In the garden Graptoveria Fred Ives can be planted in a sunny spot and will be much more hardy than plants grown in pots. This means it will take higher temperatures and will not need watering as often as the roots can grow deep into the ground.
Watering can be left to the rain, though the plant will thank you if you water well during heatwaves and droughts. A good rule is to water once the potting mix has dried up.
Graptoveria Fred Ives is not suitable as an indoor plant and it requires direct sunlight for at least 4 hours per day followed by bright light.
Graptoveria Fred Ives can be propagated by offsets, leaves, bulbil or seeds. The easiest and fastest method of propagation is by taking cuttings of offsets.
To successfully propagate offsets it is best to wait until they are big enough and have a substantial stalk that can be cut through. The cutting should be left to dry for 24hrs and then planted in succulent potting mix.
All propagating should be done during the growing season which is Spring and Summer. In moderate climates the Graptoveria Fred Ives will propagate in Autumn as well. My favourite time to propagate is Spring as it is not yet hot enough that the cuttings will burn and pretty much all succulents grow incredibly fast during this time. In summer during hot days cuttings can be a bit vulnerable and burn easily if exposed to strong sun.
Leaf propagation is incredibly easy and if you’re looking for a plant to try propagating from leaves for the first time, Graptoveria Fred Ives is ideal. I often find leaves of this wonderful succulent I’ve accidentally knocked off that have sprouted on their own, under the tables or between pots. As a bonus a single leaf can grow more than one rosette. If the leaves are taken off in the growing season new plants will start emerging after about 2-3 weeks.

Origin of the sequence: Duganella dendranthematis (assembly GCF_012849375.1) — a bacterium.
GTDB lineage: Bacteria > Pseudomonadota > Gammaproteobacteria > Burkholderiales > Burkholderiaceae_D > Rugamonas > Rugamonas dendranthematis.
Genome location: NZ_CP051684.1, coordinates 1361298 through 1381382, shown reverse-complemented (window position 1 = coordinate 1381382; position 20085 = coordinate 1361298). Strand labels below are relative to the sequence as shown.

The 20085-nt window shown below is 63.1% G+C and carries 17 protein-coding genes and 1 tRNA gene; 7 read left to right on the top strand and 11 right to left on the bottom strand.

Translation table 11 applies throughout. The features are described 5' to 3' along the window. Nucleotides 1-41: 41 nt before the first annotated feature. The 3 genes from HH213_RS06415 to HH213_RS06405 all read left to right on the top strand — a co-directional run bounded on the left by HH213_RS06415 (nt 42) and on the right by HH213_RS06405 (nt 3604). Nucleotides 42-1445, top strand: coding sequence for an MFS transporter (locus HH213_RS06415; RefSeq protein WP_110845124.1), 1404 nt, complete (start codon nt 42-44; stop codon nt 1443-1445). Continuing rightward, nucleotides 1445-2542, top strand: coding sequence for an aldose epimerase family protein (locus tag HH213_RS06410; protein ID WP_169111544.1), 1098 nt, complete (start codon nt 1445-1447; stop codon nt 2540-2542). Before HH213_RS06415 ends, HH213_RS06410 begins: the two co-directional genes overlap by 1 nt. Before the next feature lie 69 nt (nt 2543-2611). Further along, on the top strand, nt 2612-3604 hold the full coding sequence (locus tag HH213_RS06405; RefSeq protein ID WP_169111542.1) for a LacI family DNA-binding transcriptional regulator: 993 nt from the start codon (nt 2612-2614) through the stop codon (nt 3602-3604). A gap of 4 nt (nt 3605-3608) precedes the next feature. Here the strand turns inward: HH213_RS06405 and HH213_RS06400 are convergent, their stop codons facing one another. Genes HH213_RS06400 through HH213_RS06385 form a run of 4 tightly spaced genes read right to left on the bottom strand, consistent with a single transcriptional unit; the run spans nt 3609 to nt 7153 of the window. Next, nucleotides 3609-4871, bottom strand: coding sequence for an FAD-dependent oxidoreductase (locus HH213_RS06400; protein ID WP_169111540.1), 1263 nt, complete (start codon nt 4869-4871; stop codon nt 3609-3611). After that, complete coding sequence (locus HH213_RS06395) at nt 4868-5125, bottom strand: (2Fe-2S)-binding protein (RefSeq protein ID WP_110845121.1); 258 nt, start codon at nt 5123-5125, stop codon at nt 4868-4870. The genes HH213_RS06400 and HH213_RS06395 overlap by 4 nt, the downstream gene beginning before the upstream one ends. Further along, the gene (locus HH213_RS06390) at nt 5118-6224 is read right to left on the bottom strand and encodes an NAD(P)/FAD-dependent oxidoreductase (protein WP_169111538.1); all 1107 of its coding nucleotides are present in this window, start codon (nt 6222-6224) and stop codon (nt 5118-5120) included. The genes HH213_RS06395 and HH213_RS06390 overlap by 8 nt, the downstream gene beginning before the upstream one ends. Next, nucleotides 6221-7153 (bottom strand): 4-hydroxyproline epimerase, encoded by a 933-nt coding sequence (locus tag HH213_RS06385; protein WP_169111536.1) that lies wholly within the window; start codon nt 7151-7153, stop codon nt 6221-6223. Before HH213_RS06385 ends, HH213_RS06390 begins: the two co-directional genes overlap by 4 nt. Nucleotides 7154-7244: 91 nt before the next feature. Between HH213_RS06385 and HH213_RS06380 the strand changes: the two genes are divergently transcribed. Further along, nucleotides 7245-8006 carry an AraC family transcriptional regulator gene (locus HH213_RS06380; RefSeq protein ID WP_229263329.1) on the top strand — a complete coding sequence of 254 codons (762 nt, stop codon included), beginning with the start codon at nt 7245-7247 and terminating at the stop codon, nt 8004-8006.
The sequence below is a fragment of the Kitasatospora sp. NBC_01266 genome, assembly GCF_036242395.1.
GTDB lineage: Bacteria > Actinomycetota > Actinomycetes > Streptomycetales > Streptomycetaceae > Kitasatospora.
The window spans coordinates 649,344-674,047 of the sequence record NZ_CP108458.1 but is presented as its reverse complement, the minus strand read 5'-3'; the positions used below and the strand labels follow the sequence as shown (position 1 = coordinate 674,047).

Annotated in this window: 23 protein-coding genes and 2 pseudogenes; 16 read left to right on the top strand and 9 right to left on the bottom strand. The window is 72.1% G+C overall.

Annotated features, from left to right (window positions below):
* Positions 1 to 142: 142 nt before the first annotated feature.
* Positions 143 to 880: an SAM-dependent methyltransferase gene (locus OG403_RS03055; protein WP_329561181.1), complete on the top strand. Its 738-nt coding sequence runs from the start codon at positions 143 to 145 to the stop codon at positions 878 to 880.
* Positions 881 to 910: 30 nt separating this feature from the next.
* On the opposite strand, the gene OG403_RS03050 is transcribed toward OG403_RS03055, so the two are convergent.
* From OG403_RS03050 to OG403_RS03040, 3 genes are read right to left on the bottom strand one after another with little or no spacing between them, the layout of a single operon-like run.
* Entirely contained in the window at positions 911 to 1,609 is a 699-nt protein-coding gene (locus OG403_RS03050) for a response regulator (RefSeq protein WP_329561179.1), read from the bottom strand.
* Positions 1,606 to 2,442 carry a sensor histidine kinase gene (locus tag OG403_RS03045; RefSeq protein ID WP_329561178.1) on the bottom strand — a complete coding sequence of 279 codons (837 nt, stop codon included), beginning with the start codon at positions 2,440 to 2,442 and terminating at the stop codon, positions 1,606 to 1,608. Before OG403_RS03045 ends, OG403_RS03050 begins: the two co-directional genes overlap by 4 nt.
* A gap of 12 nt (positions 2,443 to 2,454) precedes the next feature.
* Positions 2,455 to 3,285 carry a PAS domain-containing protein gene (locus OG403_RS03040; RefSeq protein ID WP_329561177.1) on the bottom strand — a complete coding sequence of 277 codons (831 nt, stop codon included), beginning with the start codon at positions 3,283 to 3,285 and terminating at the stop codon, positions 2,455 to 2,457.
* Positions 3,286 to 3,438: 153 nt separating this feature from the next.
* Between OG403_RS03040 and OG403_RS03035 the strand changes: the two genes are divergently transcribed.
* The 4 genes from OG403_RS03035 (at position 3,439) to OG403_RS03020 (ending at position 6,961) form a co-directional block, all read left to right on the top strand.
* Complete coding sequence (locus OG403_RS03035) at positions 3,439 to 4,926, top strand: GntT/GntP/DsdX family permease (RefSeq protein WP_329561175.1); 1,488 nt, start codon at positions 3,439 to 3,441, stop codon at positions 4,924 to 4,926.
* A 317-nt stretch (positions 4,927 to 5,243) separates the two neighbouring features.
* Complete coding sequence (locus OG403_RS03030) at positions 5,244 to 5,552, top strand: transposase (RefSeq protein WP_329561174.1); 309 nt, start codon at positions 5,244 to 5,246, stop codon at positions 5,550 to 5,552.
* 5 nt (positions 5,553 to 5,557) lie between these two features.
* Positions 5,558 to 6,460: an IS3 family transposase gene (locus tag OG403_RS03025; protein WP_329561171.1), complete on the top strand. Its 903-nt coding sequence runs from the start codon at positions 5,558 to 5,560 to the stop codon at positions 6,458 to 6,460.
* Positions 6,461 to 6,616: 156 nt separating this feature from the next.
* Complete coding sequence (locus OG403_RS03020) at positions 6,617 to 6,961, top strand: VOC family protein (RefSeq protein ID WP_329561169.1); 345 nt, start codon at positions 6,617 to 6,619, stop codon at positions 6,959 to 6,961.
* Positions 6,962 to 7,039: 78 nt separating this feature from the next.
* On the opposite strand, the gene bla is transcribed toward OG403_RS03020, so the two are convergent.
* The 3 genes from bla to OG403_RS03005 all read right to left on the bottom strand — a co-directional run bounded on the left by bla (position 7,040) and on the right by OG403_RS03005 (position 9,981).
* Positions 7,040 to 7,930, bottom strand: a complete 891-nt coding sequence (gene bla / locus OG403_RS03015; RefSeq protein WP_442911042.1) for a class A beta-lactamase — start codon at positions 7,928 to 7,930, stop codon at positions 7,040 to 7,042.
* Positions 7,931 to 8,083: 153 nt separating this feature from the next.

Seed propagation can be quite unreliable, extremely slow and a bit pointless Graptoveria Fred Ives is just so easy to propagate from offsets and leaves. Thus, I would not recommend going down this path.
Bulbil grows on flower stalks and can be propagated just like offsets. If left attached to the stalk bulbil will eventually droop down as the flower stalk dies off and root on its own when its weight forces the stalk to fall all the way to the ground.
Graptoveria Fred Ives is susceptible to all the usual succulent pests such as mealy bugs, aphids and snails/slugs.
Mealybugs and aphids are quite a danger to Fred Ives and can infest a plant fast. Regular checks should be made to keep them at bay.
For a full list of pests and how to deal with them see our article on animals that like to eat succulents.
It is said that Graptoveria Fred Ives is non toxic to humans, dogs, cats, other pets and livestock, but no reliable information exists regarding its toxicity.
In general Echeveria and Graptopetalum (plants used to create Graptoveria Fred Ives) are not toxic. This plant should not be consumed as a food source and if you are worried, always consult a medical professional.
Where Can I Get It?
Graptoveria Fred Ives is a popular and easy plant to find. It should be available in garden centres or succulent nurseries. If you look online, you will definitely find one.
Our nursery Fern Farm Plants sells baby Graptoveria Fred Ives in Australia.